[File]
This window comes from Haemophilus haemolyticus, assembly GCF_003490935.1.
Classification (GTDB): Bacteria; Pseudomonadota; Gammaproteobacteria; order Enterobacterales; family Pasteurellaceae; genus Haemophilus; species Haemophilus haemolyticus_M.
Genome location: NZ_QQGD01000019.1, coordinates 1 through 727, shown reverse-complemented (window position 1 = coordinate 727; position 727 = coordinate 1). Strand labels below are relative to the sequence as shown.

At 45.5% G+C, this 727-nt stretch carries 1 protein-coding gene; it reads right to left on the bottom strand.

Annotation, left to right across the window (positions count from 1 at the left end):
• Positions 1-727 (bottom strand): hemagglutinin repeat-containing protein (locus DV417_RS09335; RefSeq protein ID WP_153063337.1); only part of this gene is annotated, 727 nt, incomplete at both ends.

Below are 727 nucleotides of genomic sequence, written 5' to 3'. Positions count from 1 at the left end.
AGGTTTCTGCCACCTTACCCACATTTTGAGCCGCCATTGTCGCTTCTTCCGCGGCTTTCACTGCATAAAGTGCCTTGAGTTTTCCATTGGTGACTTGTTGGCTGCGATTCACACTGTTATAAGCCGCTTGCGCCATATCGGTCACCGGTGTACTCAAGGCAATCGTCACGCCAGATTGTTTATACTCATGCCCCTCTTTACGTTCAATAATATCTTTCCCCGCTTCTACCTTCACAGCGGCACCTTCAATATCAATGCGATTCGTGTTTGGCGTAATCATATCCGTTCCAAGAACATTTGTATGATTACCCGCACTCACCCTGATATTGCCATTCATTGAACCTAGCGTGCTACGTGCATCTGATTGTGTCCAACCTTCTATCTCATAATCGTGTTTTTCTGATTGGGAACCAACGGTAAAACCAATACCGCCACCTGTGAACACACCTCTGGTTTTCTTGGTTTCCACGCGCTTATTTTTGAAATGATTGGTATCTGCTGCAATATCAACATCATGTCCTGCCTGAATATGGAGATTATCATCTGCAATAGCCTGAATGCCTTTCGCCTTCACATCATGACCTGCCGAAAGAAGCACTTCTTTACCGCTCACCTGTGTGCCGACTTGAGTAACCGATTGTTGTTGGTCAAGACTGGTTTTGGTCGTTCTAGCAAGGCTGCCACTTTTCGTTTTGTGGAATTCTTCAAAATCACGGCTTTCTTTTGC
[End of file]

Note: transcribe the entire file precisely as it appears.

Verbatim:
This window comes from Haemophilus haemolyticus, assembly GCF_003490935.1.
Classification (GTDB): Bacteria; Pseudomonadota; Gammaproteobacteria; order Enterobacterales; family Pasteurellaceae; genus Haemophilus; species Haemophilus haemolyticus_M.
Genome location: NZ_QQGD01000019.1, coordinates 1 through 727, shown reverse-complemented (window position 1 = coordinate 727; position 727 = coordinate 1). Strand labels below are relative to the sequence as shown.

At 45.5% G+C, this 727-nt stretch carries 1 protein-coding gene; it reads right to left on the bottom strand.

Annotation, left to right across the window (positions count from 1 at the left end):
• Positions 1-727 (bottom strand): hemagglutinin repeat-containing protein (locus DV417_RS09335; RefSeq protein ID WP_153063337.1); only part of this gene is annotated, 727 nt, incomplete at both ends.

Below are 727 nucleotides of genomic sequence, written 5' to 3'. Positions count from 1 at the left end.
AGGTTTCTGCCACCTTACCCACATTTTGAGCCGCCATTGTCGCTTCTTCCGCGGCTTTCACTGCATAAAGTGCCTTGAGTTTTCCATTGGTGACTTGTTGGCTGCGATTCACACTGTTATAAGCCGCTTGCGCCATATCGGTCACCGGTGTACTCAAGGCAATCGTCACGCCAGATTGTTTATACTCATGCCCCTCTTTACGTTCAATAATATCTTTCCCCGCTTCTACCTTCACAGCGGCACCTTCAATATCAATGCGATTCGTGTTTGGCGTAATCATATCCGTTCCAAGAACATTTGTATGATTACCCGCACTCACCCTGATATTGCCATTCATTGAACCTAGCGTGCTACGTGCATCTGATTGTGTCCAACCTTCTATCTCATAATCGTGTTTTTCTGATTGGGAACCAACGGTAAAACCAATACCGCCACCTGTGAACACACCTCTGGTTTTCTTGGTTTCCACGCGCTTATTTTTGAAATGATTGGTATCTGCTGCAATATCAACATCATGTCCTGCCTGAATATGGAGATTATCATCTGCAATAGCCTGAATGCCTTTCGCCTTCACATCATGACCTGCCGAAAGAAGCACTTCTTTACCGCTCACCTGTGTGCCGACTTGAGTAACCGATTGTTGTTGGTCAAGACTGGTTTTGGTCGTTCTAGCAAGGCTGCCACTTTTCGTTTTGTGGAATTCTTCAAAATCACGGCTTTCTTTTGC